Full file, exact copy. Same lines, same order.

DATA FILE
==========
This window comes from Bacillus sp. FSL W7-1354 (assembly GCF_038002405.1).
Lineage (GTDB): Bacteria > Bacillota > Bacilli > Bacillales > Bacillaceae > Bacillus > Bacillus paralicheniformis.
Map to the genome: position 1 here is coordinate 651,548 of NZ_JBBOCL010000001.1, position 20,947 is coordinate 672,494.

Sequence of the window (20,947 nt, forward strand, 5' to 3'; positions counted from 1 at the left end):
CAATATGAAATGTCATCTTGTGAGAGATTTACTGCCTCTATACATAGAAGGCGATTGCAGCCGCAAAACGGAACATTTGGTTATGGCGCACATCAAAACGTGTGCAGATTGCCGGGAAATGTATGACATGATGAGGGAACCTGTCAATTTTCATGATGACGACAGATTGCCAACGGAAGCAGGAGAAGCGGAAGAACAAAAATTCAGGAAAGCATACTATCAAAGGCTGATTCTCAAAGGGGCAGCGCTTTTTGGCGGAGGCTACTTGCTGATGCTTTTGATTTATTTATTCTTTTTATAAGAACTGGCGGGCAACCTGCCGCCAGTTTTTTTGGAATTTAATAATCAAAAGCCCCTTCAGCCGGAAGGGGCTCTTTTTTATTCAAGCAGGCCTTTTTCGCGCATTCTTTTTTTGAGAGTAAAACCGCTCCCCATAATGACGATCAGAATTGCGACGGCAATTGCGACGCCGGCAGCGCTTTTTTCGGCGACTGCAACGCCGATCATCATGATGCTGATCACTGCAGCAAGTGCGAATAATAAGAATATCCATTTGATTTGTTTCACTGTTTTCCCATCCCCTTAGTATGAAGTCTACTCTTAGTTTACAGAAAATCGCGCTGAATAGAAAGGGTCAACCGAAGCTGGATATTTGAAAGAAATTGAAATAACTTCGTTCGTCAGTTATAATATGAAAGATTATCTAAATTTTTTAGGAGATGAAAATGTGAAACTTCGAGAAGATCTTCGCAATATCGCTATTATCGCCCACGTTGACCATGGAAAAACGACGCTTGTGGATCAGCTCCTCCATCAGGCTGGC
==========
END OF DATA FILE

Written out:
This window comes from Bacillus sp. FSL W7-1354 (assembly GCF_038002405.1).
Lineage (GTDB): Bacteria > Bacillota > Bacilli > Bacillales > Bacillaceae > Bacillus > Bacillus paralicheniformis.
Map to the genome: position 1 here is coordinate 651,548 of NZ_JBBOCL010000001.1, position 20,947 is coordinate 672,494.

Sequence of the window (20,947 nt, forward strand, 5' to 3'; positions counted from 1 at the left end):
CAATATGAAATGTCATCTTGTGAGAGATTTACTGCCTCTATACATAGAAGGCGATTGCAGCCGCAAAACGGAACATTTGGTTATGGCGCACATCAAAACGTGTGCAGATTGCCGGGAAATGTATGACATGATGAGGGAACCTGTCAATTTTCATGATGACGACAGATTGCCAACGGAAGCAGGAGAAGCGGAAGAACAAAAATTCAGGAAAGCATACTATCAAAGGCTGATTCTCAAAGGGGCAGCGCTTTTTGGCGGAGGCTACTTGCTGATGCTTTTGATTTATTTATTCTTTTTATAAGAACTGGCGGGCAACCTGCCGCCAGTTTTTTTGGAATTTAATAATCAAAAGCCCCTTCAGCCGGAAGGGGCTCTTTTTTATTCAAGCAGGCCTTTTTCGCGCATTCTTTTTTTGAGAGTAAAACCGCTCCCCATAATGACGATCAGAATTGCGACGGCAATTGCGACGCCGGCAGCGCTTTTTTCGGCGACTGCAACGCCGATCATCATGATGCTGATCACTGCAGCAAGTGCGAATAATAAGAATATCCATTTGATTTGTTTCACTGTTTTCCCATCCCCTTAGTATGAAGTCTACTCTTAGTTTACAGAAAATCGCGCTGAATAGAAAGGGTCAACCGAAGCTGGATATTTGAAAGAAATTGAAATAACTTCGTTCGTCAGTTATAATATGAAAGATTATCTAAATTTTTTAGGAGATGAAAATGTGAAACTTCGAGAAGATCTTCGCAATATCGCTATTATCGCCCACGTTGACCATGGAAAAACGACGCTTGTGGATCAGCTCCTCCATCAGGCTGGC